Employers facing a round of tough redundancies should consider offering staff alternative jobs instead.
In today’s increasingly competitive marketplace, some employers may well find they face tough decisions, with the harsh reality being that they have no option but to make some of their workers redundant.
This is obviously a difficult situation, but one which more and more companies are faced with as the economy struggles to cope on the verge of a possible recession.
But have you considered all the options – don’t just jump in straight away and take the drastic step of axing staff without exploring every other possible approach.
Could you for instance minimise the impact of your difficult position by finding alternative roles for those staff within your organisation instead? It may take time to work this out and solve the jigsaw puzzle of moving people around between different departments, but it could be well worth the patience and effort.
This approach though may seem to be the perfect solution, and could save you from the dreaded redundancy announcement.
But employers need to make sure they stay on the right side of the Employment Rights Act 1996 when it comes to managing the process.
You don’t want to find that simply by trying to help your employees, you are contravening the rules and getting your company into trouble.
The Employment Appeal Tribunal has also set out new guidelines to explain how you should manage the offer of an alternative job and there are definitely pitfalls you need to avoid.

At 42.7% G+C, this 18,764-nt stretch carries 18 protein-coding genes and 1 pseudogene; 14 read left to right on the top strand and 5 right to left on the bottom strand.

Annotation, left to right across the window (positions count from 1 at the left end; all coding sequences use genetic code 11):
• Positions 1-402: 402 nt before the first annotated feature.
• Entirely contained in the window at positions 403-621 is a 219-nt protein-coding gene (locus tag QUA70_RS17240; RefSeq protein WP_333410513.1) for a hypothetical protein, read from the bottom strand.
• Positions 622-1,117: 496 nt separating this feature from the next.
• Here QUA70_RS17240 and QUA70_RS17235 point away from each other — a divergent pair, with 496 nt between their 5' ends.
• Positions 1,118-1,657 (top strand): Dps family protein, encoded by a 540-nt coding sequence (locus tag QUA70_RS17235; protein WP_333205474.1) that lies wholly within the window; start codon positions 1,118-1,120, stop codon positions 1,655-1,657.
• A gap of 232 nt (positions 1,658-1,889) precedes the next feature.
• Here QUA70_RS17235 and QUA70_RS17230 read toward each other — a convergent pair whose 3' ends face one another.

Employers should offer the person a trial period in the new potential job, usually four weeks is the right kind of timescale as it will give you, and them, the chance to carefully assess whether it’s a suitable move.
Communicate clearly to the employees involved how the trial period for an alternative job will operate, right from the start – don’t leave them in any doubt about where they stand.
Ensure they know that if they want to turn down the new job, they must do it within the four-week period, because if they don’t, and the four-week deadline passes without a formal decision, they could forfeit their right to a statutory redundancy payment.
Make sure too that any proposed alternative employment is actually suitable for the employee involved, and not just a position where you happen to have a vacancy.
Offering your staff a job which you know will be beyond their skills or totally out of their remit could put you at risk of an unfair dismissal claim.
It’s completely understandable that bosses should want to try to help their staff, particularly if they’ve been with your company a long time, but make sure you’re operating within the guidelines, and that an alternative job offer really is appropriate.
You don’t want to make a difficult situation even worse by raising their hopes of avoiding the axe with a possible new job offer, only to find that it’s not right for you or them, and they are faced with being made redundant after all.